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The families of flowering plants

L. Watson and M.J. Dallwitz

Fouquieriaceae DC.

Habit and leaf form. Small trees, or shrubs (with long- and short-shoots, the petioles of the leaves on the long-shoots hardening and persisting as spines when the blades fall, the short-shoots axillary to the spines and producing clustered leaves that do not form spines). Switch-plants; more or less ‘cactoid’, with succulent, photosynthetic stems, or with the principal photosynthesizing function transferred to stems. Plants succulent (often with parenchymatized xylem storing water). Xerophytic. Leaves deciduous (often ephemeral, produced after rain); small; alternate; fleshy; petiolate; non-sheathing; simple. Lamina entire; pinnately veined. Leaves exstipulate.

Leaf anatomy. The leaf lamina dorsiventral, or bifacial. Mucilaginous epidermis present. Stomata present; on both surfaces; anomocytic. Minor leaf veins without phloem transfer cells (Idria).

Axial (stem, wood) anatomy. Pith with diaphragms, or without diaphragms. Nodes unilacunar (with one trace). Primary vascular tissues in a cylinder, without separate bundles, or comprising a ring of bundles; collateral. Internal phloem absent. Cortical bundles absent. Medullary bundles absent. Secondary thickening developing from a conventional cambial ring.

The wood ring porous to semi-ring porous. The vessels very small; in Fouqueria solitary, radially paired, in radial multiples, clustered, and in tangential arcs. The vessel end-walls scalariform, or simple. The vessels without vestured pits; without spiral thickening. The axial xylem with fibre tracheids; without septate fibres. The fibres without spiral thickening. The parenchyma apotracheal. ‘Included’ phloem absent. The wood not storied.

Reproductive type, pollination. Plants hermaphrodite.

Inflorescence, floral, fruit and seed morphology. Flowers aggregated in ‘inflorescences’. Inflorescences terminal, or axillary. Flowers showy, medium-sized; regular to somewhat irregular; sometimes slightly zygomorphic (curved); cyclic; tetracyclic, or pentacyclic. Free hypanthium absent. Hypogynous disk present; annular (small).

Perianth with distinct calyx and corolla; 10; 2 whorled; isomerous. Calyx 5; 1 whorled; polysepalous; persistent; much imbricate. Corolla 5; gamopetalous; imbricate; tubular; unequal but not bilabiate, or regular; yellow (Idria), or red (Fouquieria).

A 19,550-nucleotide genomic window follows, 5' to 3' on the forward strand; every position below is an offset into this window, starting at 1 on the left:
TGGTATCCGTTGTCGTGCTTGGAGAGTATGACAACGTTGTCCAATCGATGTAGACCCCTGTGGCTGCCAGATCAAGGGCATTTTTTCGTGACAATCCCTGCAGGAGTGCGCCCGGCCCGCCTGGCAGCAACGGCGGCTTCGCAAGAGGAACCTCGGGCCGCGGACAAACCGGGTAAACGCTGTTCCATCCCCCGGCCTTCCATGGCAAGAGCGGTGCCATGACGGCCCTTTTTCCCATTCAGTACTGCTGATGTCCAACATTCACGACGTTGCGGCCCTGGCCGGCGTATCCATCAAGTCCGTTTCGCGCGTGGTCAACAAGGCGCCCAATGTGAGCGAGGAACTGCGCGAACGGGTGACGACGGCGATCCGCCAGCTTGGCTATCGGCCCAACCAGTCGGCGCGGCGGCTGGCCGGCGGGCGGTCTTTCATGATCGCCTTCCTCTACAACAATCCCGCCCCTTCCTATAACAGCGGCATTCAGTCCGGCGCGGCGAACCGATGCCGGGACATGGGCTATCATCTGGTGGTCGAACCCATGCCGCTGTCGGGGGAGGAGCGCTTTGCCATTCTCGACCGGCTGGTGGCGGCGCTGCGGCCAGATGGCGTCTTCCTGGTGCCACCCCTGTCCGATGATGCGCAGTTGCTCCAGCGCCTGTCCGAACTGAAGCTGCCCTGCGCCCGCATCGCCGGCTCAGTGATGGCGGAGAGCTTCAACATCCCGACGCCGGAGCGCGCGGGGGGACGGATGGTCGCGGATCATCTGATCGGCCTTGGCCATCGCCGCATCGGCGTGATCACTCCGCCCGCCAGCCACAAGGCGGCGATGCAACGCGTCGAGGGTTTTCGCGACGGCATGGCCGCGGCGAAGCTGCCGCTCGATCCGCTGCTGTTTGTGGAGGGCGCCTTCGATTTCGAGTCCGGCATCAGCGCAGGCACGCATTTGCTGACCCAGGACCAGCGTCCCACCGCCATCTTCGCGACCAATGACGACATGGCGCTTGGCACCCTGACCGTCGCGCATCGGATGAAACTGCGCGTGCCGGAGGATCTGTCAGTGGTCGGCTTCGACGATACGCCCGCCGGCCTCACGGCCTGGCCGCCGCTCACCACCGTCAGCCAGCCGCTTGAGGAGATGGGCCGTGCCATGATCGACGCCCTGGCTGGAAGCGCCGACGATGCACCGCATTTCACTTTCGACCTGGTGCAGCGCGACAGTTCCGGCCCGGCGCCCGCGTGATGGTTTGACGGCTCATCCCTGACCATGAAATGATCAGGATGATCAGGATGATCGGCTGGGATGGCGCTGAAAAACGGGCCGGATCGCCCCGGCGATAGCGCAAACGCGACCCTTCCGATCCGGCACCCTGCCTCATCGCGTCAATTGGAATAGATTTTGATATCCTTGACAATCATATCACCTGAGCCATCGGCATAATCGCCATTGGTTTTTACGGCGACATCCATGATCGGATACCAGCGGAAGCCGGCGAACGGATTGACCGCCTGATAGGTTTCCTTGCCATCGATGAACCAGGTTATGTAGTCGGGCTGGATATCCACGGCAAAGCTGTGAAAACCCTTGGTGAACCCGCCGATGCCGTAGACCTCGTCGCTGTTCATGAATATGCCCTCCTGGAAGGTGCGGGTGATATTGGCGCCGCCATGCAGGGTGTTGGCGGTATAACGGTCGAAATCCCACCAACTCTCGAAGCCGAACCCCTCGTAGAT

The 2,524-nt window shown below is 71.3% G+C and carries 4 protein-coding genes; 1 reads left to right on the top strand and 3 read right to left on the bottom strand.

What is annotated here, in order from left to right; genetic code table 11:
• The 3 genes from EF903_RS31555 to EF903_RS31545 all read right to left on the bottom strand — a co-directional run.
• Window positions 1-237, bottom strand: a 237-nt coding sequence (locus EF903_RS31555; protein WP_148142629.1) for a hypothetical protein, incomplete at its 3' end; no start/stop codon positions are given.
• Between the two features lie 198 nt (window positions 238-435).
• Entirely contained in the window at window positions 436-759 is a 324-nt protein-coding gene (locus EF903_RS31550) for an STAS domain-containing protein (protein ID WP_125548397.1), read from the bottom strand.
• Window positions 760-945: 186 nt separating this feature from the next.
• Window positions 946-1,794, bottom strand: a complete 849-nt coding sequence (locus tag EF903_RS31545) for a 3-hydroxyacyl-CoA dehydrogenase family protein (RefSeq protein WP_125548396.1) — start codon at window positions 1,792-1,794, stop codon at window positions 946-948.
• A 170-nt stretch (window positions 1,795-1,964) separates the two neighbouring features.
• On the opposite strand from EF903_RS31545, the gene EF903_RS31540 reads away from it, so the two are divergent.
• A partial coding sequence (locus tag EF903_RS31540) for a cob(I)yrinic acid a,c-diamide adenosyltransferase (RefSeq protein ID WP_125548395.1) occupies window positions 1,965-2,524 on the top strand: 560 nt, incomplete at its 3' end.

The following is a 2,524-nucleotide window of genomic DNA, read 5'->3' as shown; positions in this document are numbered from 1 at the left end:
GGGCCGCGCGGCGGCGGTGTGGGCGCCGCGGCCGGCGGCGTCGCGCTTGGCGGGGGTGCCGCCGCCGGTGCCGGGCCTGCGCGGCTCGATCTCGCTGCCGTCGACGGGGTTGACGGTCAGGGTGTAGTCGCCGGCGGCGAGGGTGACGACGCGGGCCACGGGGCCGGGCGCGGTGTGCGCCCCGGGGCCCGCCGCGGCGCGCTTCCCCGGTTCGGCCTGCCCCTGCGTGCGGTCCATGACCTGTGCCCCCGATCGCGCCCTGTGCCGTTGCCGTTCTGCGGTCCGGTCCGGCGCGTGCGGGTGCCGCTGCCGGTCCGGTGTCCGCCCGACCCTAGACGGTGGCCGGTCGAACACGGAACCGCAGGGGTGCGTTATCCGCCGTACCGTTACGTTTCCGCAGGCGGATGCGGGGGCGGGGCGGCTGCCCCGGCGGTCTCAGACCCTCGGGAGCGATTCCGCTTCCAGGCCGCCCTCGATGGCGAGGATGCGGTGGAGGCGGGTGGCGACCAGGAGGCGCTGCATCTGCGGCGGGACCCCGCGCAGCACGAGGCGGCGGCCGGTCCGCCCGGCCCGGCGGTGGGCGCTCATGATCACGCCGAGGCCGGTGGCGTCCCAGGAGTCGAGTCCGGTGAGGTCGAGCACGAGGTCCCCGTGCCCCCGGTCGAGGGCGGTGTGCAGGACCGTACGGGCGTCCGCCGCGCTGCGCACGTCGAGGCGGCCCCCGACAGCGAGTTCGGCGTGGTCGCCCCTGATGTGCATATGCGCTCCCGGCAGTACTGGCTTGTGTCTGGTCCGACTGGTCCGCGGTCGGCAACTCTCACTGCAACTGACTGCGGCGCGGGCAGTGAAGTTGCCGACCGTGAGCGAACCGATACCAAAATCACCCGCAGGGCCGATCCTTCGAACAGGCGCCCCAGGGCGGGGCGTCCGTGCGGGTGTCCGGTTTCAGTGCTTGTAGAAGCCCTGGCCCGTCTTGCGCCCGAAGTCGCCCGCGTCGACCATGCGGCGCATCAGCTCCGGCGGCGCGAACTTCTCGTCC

Androecium 10–15(–23). Androecial members free of the perianth; all equal, or markedly unequal; free of one another; 1–2 whorled (the antesepalous members sometimes larger and more outwardly directed, simulating two whorls). Androecium exclusively of fertile stamens (?). Stamens 10–15(–23); diplostemonous, or triplostemonous; both alternating with and opposite the corolla members; long filantherous (exserted, the filaments often hairy at the base). Anthers dorsifixed; dehiscing via longitudinal slits; tetrasporangiate. Pollen shed as single grains. Pollen grains aperturate; 3 aperturate; colporate; 2-celled.

Gynoecium 3 carpelled. Carpels reduced in number relative to the perianth. The pistil 1 celled. Gynoecium syncarpous; synovarious to synstylovarious; superior. Ovary 1 locular. Gynoecium stylate. Styles 3; partially joined (the style branched near or above the middle); apical. Stigmas 3 (terminal). Placentation parietal (above, with deeply intruded placentas, axile at the base). Ovules in the single cavity (6–)14–18(–20); ascending; anatropous; bitegmic; tenuinucellate. Outer integument not contributing to the micropyle. Endothelium differentiated. Embryo-sac development Polygonum-type. Polar nuclei fusing prior to fertilization. Antipodal cells formed; 3; not proliferating; ephemeral. Synergids pear-shaped. Endosperm formation cellular. Embryogeny asterad.

Fruit non-fleshy; dehiscent; a capsule. Capsules loculicidal. Seeds endospermic, or non-endospermic. Endosperm when present, oily. Seeds winged. Embryo well differentiated. Cotyledons 2. Embryo straight (spathulate).

Seedling. Germination phanerocotylar.

Physiology, phytochemistry. C3. C3 physiology recorded directly in Fouquieria. Not cyanogenic. Alkaloids absent (6 species). Iridoids detected; ‘Route I’ type (normal). Saponins/sapogenins present. Proanthocyanidins present, or absent. Ellagic acid present.

Geography, cytology. Neotropical. Sub-tropical. Warm Southeast U.S.A. and Central America. X = 12.

Taxonomy. Subclass Dicotyledonae; Tenuinucelli. Dahlgren’s Superorder Corniflorae; Fouquieriales. Cronquist’s Subclass Dilleniidae; Violales. APG III core angiosperms; core eudicot; Superorder Asteranae. APG IV Order Ericales.

Species 11. Genera 2; only genera, Fouquieria, Idria.

Illustrations. • Fouquieria splendens: Bot. Mag. 136 (1910). • Fouquieria formosa (Hutchinson).

We advise against extracting comparative information from the descriptions. This is much more easily achieved using the DELTA data files or the interactive key, which allows access to the character list, illustrations, full and partial descriptions, diagnostic descriptions, differences and similarities between taxa, lists of taxa exhibiting or lacking specified attributes, distributions of character states within any set of taxa, geographical distribution, genera included in each family, and classifications (Dahlgren; Dahlgren, Clifford, and Yeo; Cronquist; APG). See also Guidelines for using data taken from Web publications.

Cite this publication as: ‘Watson, L., and Dallwitz, M.J. 1992 onwards. The families of flowering plants: descriptions, illustrations, identification, and information retrieval. Version: 5th March 2018.’.